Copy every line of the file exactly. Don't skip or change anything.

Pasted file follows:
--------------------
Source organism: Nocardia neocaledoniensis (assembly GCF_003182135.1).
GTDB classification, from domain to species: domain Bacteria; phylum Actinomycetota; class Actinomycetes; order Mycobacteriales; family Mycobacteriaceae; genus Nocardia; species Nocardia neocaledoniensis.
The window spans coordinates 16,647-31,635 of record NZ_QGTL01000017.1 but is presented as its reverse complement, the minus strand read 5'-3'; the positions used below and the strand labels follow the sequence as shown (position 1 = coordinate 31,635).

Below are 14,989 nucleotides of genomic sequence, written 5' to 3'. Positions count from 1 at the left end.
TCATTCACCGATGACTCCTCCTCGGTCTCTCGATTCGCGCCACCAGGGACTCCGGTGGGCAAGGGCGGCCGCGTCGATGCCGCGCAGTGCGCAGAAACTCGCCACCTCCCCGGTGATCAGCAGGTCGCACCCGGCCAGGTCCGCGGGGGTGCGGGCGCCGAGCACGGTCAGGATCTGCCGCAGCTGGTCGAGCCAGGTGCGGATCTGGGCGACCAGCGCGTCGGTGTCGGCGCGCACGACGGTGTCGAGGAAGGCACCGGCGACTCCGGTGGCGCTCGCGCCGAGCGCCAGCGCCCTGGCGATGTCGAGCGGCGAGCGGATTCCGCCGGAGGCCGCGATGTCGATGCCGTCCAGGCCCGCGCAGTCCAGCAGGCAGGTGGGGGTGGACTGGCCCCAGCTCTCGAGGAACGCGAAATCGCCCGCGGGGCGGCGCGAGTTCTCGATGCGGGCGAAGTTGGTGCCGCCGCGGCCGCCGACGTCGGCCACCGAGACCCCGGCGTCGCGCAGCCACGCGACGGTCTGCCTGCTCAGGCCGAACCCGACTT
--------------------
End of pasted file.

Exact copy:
Source organism: Nocardia neocaledoniensis (assembly GCF_003182135.1).
GTDB classification, from domain to species: domain Bacteria; phylum Actinomycetota; class Actinomycetes; order Mycobacteriales; family Mycobacteriaceae; genus Nocardia; species Nocardia neocaledoniensis.
The window spans coordinates 16,647-31,635 of record NZ_QGTL01000017.1 but is presented as its reverse complement, the minus strand read 5'-3'; the positions used below and the strand labels follow the sequence as shown (position 1 = coordinate 31,635).

Below are 14,989 nucleotides of genomic sequence, written 5' to 3'. Positions count from 1 at the left end.
TCATTCACCGATGACTCCTCCTCGGTCTCTCGATTCGCGCCACCAGGGACTCCGGTGGGCAAGGGCGGCCGCGTCGATGCCGCGCAGTGCGCAGAAACTCGCCACCTCCCCGGTGATCAGCAGGTCGCACCCGGCCAGGTCCGCGGGGGTGCGGGCGCCGAGCACGGTCAGGATCTGCCGCAGCTGGTCGAGCCAGGTGCGGATCTGGGCGACCAGCGCGTCGGTGTCGGCGCGCACGACGGTGTCGAGGAAGGCACCGGCGACTCCGGTGGCGCTCGCGCCGAGCGCCAGCGCCCTGGCGATGTCGAGCGGCGAGCGGATTCCGCCGGAGGCCGCGATGTCGATGCCGTCCAGGCCCGCGCAGTCCAGCAGGCAGGTGGGGGTGGACTGGCCCCAGCTCTCGAGGAACGCGAAATCGCCCGCGGGGCGGCGCGAGTTCTCGATGCGGGCGAAGTTGGTGCCGCCGCGGCCGCCGACGTCGGCCACCGAGACCCCGGCGTCGCGCAGCCACGCGACGGTCTGCCTGCTCAGGCCGAACCCGACTT